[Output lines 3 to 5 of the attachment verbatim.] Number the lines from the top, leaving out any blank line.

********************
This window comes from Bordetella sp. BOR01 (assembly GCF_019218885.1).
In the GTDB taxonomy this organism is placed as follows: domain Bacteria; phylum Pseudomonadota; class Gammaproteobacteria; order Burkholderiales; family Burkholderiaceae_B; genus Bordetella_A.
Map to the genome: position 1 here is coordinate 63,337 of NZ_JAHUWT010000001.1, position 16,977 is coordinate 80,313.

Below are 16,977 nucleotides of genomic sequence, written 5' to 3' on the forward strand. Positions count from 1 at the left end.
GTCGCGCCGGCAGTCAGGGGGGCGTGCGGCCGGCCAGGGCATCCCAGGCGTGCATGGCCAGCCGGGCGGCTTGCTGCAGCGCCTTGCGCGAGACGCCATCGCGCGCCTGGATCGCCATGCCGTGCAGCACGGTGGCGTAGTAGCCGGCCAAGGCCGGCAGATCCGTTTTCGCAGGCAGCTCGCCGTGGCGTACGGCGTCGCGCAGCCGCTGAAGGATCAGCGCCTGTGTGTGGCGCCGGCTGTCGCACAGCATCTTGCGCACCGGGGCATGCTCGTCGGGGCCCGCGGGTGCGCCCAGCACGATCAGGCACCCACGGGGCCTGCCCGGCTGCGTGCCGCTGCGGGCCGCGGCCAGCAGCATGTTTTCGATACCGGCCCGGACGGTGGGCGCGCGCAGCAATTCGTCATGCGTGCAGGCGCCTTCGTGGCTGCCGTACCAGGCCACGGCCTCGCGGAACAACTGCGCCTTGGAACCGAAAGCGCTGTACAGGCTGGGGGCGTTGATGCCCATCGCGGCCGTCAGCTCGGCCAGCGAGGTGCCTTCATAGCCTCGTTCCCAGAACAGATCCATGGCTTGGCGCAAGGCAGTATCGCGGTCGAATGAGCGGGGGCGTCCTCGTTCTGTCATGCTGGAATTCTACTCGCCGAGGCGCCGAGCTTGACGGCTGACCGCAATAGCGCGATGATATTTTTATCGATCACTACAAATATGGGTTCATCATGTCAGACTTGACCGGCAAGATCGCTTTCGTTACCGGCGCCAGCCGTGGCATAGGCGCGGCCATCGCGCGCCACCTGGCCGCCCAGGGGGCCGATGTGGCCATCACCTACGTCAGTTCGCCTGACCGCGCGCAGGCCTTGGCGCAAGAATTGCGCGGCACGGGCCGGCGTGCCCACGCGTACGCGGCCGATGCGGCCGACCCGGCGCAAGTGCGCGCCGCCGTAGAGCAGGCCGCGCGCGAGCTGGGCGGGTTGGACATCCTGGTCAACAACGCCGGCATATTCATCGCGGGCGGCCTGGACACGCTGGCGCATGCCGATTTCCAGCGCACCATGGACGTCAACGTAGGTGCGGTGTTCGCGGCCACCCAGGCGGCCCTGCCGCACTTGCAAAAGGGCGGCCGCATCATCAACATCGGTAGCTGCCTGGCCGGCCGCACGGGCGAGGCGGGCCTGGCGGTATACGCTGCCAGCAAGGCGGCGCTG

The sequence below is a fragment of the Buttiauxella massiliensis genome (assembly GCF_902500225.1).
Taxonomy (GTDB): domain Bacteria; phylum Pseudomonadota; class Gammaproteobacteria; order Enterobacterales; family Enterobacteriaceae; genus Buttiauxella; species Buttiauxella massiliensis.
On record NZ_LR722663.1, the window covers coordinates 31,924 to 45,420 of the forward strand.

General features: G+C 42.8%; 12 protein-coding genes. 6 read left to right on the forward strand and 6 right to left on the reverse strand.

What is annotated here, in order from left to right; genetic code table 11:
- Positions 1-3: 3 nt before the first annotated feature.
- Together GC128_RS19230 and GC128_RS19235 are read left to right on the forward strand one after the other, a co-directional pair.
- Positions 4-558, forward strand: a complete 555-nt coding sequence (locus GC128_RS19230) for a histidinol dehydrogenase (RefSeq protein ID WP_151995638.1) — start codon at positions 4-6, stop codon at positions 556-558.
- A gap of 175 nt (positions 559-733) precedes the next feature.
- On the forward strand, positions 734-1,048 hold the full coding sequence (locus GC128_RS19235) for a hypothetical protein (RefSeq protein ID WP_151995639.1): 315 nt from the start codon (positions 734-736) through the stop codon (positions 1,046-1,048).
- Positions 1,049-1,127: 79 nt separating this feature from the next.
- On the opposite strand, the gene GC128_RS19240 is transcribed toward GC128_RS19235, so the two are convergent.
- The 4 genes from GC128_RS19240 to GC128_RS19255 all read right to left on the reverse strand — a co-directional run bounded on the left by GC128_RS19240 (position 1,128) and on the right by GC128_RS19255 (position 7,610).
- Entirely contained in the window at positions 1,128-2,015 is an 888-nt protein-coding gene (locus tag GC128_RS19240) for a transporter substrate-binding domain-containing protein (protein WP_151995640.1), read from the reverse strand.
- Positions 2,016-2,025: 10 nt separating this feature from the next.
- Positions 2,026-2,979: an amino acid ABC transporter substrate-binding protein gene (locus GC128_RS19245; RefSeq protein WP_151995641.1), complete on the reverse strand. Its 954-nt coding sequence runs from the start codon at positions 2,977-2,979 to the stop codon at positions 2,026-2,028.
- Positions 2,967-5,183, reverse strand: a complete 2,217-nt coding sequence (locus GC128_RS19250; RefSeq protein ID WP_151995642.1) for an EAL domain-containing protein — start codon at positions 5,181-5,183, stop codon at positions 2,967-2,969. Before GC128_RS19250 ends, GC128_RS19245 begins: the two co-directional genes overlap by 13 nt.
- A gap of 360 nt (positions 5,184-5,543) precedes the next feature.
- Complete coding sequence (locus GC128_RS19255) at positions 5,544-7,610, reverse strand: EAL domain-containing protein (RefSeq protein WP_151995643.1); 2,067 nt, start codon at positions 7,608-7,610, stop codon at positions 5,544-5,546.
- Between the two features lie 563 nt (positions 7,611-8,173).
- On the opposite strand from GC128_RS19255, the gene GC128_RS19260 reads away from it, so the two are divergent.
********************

Map to the genome: position 1 here is coordinate 63,337 of NZ_JAHUWT010000001.1, position 16,977 is coordinate 80,313.

Below are 16,977 nucleotides of genomic sequence, written 5' to 3' on the forward strand. Positions count from 1 at the left end.
GTCGCGCCGGCAGTCAGGGGGGCGTGCGGCCGGCCAGGGCATCCCAGGCGTGCATGGCCAGCCGGGCGGCTTGCTGCAGCGCCTTGCGCGAGACGCCATCGCGCGCCTGGATCGCCATGCCGTGCAGCACGGTGGCGTAGTAGCCGGCCAAGGCCGGCAGATCCGTTTTCGCAGGCAGCTCGCCGTGGCGTACGGCGTCGCGCAGCCGCTGAAGGATCAGCGCCTGTGTGTGGCGCCGGCTGTCGCACAGCATCTTGCGCACCGGGGCATGCTCGTCGGGGCCCGCGGGTGCGCCCAGCACGATCAGGCACCCACGGGGCCTGCCCGGCTGCGTGCCGCTGCGGGCCGCGGCCAGCAGCATGTTTTCGATACCGGCCCGGACGGTGGGCGCGCGCAGCAATTCGTCATGCGTGCAGGCGCCTTCGTGGCTGCCGTACCAGGCCACGGCCTCGCGGAACAACTGCGCCTTGGAACCGAAAGCGCTGTACAGGCTGGGGGCGTTGATGCCCATCGCGGCCGTCAGCTCGGCCAGCGAGGTGCCTTCATAGCCTCGTTCCCAGAACAGATCCATGGCTTGGCGCAAGGCAGTATCGCGGTCGAATGAGCGGGGGCGTCCTCGTTCTGTCATGCTGGAATTCTACTCGCCGAGGCGCCGAGCTTGACGGCTGACCGCAATAGCGCGATGATATTTTTATCGATCACTACAAATATGGGTTCATCATGTCAGACTTGACCGGCAAGATCGCTTTCGTTACCGGCGCCAGCCGTGGCATAGGCGCGGCCATCGCGCGCCACCTGGCCGCCCAGGGGGCCGATGTGGCCATCACCTACGTCAGTTCGCCTGACCGCGCGCAGGCCTTGGCGCAAGAATTGCGCGGCACGGGCCGGCGTGCCCACGCGTACGCGGCCGATGCGGCCGACCCGGCGCAAGTGCGCGCCGCCGTAGAGCAGGCCGCGCGCGAGCTGGGCGGGTTGGACATCCTGGTCAACAACGCCGGCATATTCATCGCGGGCGGCCTGGACACGCTGGCGCATGCCGATTTCCAGCGCACCATGGACGTCAACGTAGGTGCGGTGTTCGCGGCCACCCAGGCGGCCCTGCCGCACTTGCAAAAGGGCGGCCGCATCATCAACATCGGTAGCTGCCTGGCCGGCCGCACGGGCGAGGCGGGCCTGGCGGTATACGCTGCCAGCAAGGCGGCGCTG